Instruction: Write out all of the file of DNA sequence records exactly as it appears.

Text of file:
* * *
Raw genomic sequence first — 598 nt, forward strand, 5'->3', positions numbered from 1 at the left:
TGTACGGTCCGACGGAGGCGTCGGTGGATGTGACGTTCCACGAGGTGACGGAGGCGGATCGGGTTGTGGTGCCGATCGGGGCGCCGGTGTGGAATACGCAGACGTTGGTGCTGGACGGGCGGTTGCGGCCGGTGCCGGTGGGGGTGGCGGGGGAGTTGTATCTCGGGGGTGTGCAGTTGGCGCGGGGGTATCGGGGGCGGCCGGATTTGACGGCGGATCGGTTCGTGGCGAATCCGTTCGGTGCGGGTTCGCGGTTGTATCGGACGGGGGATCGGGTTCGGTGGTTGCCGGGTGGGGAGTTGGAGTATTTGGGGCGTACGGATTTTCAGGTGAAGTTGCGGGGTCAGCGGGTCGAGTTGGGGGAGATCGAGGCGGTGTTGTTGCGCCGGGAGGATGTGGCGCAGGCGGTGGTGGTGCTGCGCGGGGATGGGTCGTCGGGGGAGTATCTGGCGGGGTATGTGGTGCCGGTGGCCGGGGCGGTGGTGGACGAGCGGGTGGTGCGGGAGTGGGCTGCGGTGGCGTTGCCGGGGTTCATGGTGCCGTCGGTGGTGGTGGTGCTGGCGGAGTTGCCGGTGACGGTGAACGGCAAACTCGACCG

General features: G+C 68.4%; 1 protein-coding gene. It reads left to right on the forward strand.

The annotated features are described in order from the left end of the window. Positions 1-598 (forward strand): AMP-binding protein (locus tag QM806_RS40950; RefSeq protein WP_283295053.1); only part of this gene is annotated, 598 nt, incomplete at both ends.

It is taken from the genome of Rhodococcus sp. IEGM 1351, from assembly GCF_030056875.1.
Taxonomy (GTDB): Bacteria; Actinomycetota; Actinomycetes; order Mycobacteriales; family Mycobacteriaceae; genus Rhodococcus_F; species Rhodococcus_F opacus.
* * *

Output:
Raw genomic sequence first — 598 nt, forward strand, 5'->3', positions numbered from 1 at the left:
TGTACGGTCCGACGGAGGCGTCGGTGGATGTGACGTTCCACGAGGTGACGGAGGCGGATCGGGTTGTGGTGCCGATCGGGGCGCCGGTGTGGAATACGCAGACGTTGGTGCTGGACGGGCGGTTGCGGCCGGTGCCGGTGGGGGTGGCGGGGGAGTTGTATCTCGGGGGTGTGCAGTTGGCGCGGGGGTATCGGGGGCGGCCGGATTTGACGGCGGATCGGTTCGTGGCGAATCCGTTCGGTGCGGGTTCGCGGTTGTATCGGACGGGGGATCGGGTTCGGTGGTTGCCGGGTGGGGAGTTGGAGTATTTGGGGCGTACGGATTTTCAGGTGAAGTTGCGGGGTCAGCGGGTCGAGTTGGGGGAGATCGAGGCGGTGTTGTTGCGCCGGGAGGATGTGGCGCAGGCGGTGGTGGTGCTGCGCGGGGATGGGTCGTCGGGGGAGTATCTGGCGGGGTATGTGGTGCCGGTGGCCGGGGCGGTGGTGGACGAGCGGGTGGTGCGGGAGTGGGCTGCGGTGGCGTTGCCGGGGTTCATGGTGCCGTCGGTGGTGGTGGTGCTGGCGGAGTTGCCGGTGACGGTGAACGGCAAACTCGACCG

General features: G+C 68.4%; 1 protein-coding gene. It reads left to right on the forward strand.

The annotated features are described in order from the left end of the window. Positions 1-598 (forward strand): AMP-binding protein (locus tag QM806_RS40950; RefSeq protein WP_283295053.1); only part of this gene is annotated, 598 nt, incomplete at both ends.

It is taken from the genome of Rhodococcus sp. IEGM 1351, from assembly GCF_030056875.1.
Taxonomy (GTDB): Bacteria; Actinomycetota; Actinomycetes; order Mycobacteriales; family Mycobacteriaceae; genus Rhodococcus_F; species Rhodococcus_F opacus.